Gravitation: Lyrics of Love

The world of pretty boys is upon us. Although shonen-ai/yaoi stories have been common in Japan for a long time, we are finally seeing an influx into the US of tales of effeminately handsome rail-thin young men falling in love with each other. As more women enter into the hobby -- which is no longer a boy's club in any sense of the word -- yaoi becomes more popular. Why are illustrated stories of gay men entertainment for women rather than for real gay men? Who knows? Many theories abound (and all of us have a few), but there is no doubt that they are selling and selling well. And one of the top titles in the genre is Gravitation.

Gravitation: Lyrics of Love is a two-part OVA that jumps into the middle of the story, though it gives enough background that those of us who aren't readers of the manga won't be hopelessly lost. Shuichi's the young lead singer for the band Bad Luck. Although he thinks he's hot stuff, he's devastated when Yuki trashes the lyrics he's written. But despite the insult, Shuichi finds himself strangely attracted to this tall, reticent figure. As the show begins, Bad Luck has already become the "next big thing" and is in the studio cutting the last few tracks for their new record. But there's a big problem: Shuichi's having writer's block...and since it's been announced to the world that Bad Luck's new ballad will have his lyrics, he can't back out without alienating all their fans. But Shuichi can't get his mind off the cold shoulder Yuki's given him lately. How can he possibly write a love song when his muse is being a distant jerk? Unless Shuichi can resolve his dilemma before the Tokyo music festival, the band's name might turn out to be truer than they know.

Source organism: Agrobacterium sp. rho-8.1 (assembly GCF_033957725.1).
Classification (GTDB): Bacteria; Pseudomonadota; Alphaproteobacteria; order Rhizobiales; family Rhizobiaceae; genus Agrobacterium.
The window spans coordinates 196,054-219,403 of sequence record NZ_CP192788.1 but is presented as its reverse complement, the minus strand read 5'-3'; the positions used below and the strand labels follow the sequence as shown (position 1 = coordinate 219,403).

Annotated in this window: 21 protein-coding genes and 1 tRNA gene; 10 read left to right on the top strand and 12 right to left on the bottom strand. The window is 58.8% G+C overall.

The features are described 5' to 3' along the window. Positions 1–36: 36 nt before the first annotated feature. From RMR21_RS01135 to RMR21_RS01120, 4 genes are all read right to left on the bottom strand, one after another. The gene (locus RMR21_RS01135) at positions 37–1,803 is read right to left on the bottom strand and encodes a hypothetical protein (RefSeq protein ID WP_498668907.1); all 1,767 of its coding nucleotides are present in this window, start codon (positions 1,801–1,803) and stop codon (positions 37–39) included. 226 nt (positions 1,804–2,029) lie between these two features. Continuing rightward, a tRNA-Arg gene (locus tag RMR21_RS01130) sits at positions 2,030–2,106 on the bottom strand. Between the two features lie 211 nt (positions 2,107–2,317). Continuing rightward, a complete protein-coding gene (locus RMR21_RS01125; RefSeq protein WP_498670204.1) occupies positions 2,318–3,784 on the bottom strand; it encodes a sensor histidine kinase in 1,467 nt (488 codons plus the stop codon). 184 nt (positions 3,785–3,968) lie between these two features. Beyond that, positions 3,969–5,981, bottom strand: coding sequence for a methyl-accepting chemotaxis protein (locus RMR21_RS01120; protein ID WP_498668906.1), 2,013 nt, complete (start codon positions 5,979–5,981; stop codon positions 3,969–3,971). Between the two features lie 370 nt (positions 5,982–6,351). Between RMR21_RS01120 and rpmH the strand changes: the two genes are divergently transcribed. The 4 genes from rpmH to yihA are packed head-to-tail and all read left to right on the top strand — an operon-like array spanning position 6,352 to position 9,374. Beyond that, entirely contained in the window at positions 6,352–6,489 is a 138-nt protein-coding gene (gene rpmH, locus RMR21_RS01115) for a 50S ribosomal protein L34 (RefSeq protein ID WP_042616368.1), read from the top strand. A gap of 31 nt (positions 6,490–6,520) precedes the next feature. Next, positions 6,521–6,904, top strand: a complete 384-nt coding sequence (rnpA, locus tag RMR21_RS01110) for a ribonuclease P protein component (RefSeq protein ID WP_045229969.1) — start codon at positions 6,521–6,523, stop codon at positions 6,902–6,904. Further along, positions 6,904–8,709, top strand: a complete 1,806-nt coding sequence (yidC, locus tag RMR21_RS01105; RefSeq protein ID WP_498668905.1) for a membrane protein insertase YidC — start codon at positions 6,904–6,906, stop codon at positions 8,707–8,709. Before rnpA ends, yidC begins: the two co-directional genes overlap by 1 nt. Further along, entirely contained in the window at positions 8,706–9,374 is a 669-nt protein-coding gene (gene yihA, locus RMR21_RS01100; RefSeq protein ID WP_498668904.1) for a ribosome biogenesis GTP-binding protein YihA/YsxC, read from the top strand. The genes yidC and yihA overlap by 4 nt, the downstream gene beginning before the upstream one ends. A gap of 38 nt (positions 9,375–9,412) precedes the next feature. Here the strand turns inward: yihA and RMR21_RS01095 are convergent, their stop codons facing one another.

Gravitation: Lyrics of Love is not the newest program on the block; it dates from 1999, but it looks older than its pedigree. Part of that might be the rough nature of the animation. Though only a few shots look limited by a budget, this was as much a market test for Gravitation as anything else. It succeeded, since a TV show soon followed, but one shouldn't be hopeful of great animation here. Although the disc has slightly muted colors that enhance the aged effect, the program looks good otherwise.

All things considered, Gravitation: Lyrics of Love isn't bad for an hour's entertainment. Like another shonen-ai title I enjoyed, Fake, Gravitation loads on tons of comedy. Unlike Fake, the majority of it wasn't risqué, so it got props for that. The show runs on its humorous energy for a long time; though it eventually sags, I was laughing enough to be in a better mood after watching the show than beforehand. There are a few jokes that just don't work in translation, but it hits more than it misses. And the comedy made the very real holes in the program less noticeable until after the fact.